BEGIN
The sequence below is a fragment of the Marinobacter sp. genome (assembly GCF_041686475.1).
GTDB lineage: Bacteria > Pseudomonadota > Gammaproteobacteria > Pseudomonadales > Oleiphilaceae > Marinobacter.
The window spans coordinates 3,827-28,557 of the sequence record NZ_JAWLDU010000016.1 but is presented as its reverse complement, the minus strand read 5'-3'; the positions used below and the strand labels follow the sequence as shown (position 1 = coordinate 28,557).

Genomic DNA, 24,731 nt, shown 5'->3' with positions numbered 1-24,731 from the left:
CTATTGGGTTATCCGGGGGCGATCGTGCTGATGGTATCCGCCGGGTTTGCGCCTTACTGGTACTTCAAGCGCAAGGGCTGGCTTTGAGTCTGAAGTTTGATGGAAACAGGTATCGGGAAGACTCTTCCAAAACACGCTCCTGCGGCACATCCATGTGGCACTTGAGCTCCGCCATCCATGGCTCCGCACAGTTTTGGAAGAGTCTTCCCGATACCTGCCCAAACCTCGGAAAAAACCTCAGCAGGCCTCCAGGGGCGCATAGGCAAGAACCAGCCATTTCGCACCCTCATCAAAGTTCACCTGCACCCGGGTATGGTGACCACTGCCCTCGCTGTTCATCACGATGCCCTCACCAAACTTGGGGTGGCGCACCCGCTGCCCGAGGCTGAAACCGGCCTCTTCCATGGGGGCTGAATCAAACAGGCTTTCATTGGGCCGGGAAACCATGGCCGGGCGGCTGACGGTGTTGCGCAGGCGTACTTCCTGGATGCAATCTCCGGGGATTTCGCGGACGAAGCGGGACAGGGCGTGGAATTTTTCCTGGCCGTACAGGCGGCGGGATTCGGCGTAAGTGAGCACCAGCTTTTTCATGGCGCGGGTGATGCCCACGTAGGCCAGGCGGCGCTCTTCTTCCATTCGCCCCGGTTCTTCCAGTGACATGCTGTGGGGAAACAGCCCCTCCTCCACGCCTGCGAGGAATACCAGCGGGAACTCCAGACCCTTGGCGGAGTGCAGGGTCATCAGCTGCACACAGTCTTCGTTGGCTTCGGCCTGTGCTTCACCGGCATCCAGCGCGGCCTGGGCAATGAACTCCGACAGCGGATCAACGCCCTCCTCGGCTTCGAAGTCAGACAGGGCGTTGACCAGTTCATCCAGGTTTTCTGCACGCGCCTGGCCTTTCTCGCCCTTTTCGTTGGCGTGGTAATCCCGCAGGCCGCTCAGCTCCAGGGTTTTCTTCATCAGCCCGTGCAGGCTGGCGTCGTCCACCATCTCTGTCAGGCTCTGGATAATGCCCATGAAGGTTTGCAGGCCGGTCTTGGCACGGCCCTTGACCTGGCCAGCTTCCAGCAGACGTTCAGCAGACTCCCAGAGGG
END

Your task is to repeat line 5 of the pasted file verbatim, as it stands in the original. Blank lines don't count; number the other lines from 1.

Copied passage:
CTATTGGGTTATCCGGGGGCGATCGTGCTGATGGTATCCGCCGGGTTTGCGCCTTACTGGTACTTCAAGCGCAAGGGCTGGCTTTGAGTCTGAAGTTTGATGGAAACAGGTATCGGGAAGACTCTTCCAAAACACGCTCCTGCGGCACATCCATGTGGCACTTGAGCTCCGCCATCCATGGCTCCGCACAGTTTTGGAAGAGTCTTCCCGATACCTGCCCAAACCTCGGAAAAAACCTCAGCAGGCCTCCAGGGGCGCATAGGCAAGAACCAGCCATTTCGCACCCTCATCAAAGTTCACCTGCACCCGGGTATGGTGACCACTGCCCTCGCTGTTCATCACGATGCCCTCACCAAACTTGGGGTGGCGCACCCGCTGCCCGAGGCTGAAACCGGCCTCTTCCATGGGGGCTGAATCAAACAGGCTTTCATTGGGCCGGGAAACCATGGCCGGGCGGCTGACGGTGTTGCGCAGGCGTACTTCCTGGATGCAATCTCCGGGGATTTCGCGGACGAAGCGGGACAGGGCGTGGAATTTTTCCTGGCCGTACAGGCGGCGGGATTCGGCGTAAGTGAGCACCAGCTTTTTCATGGCGCGGGTGATGCCCACGTAGGCCAGGCGGCGCTCTTCTTCCATTCGCCCCGGTTCTTCCAGTGACATGCTGTGGGGAAACAGCCCCTCCTCCACGCCTGCGAGGAATACCAGCGGGAACTCCAGACCCTTGGCGGAGTGCAGGGTCATCAGCTGCACACAGTCTTCGTTGGCTTCGGCCTGTGCTTCACCGGCATCCAGCGCGGCCTGGGCAATGAACTCCGACAGCGGATCAACGCCCTCCTCGGCTTCGAAGTCAGACAGGGCGTTGACCAGTTCATCCAGGTTTTCTGCACGCGCCTGGCCTTTCTCGCCCTTTTCGTTGGCGTGGTAATCCCGCAGGCCGCTCAGCTCCAGGGTTTTCTTCATCAGCCCGTGCAGGCTGGCGTCGTCCACCATCTCTGTCAGGCTCTGGATAATGCCCATGAAGGTTTGCAGGCCGGTCTTGGCACGGCCCTTGACCTGGCCAGCTTCCAGCAGACGTTCAGCAGACTCCCAGAGGG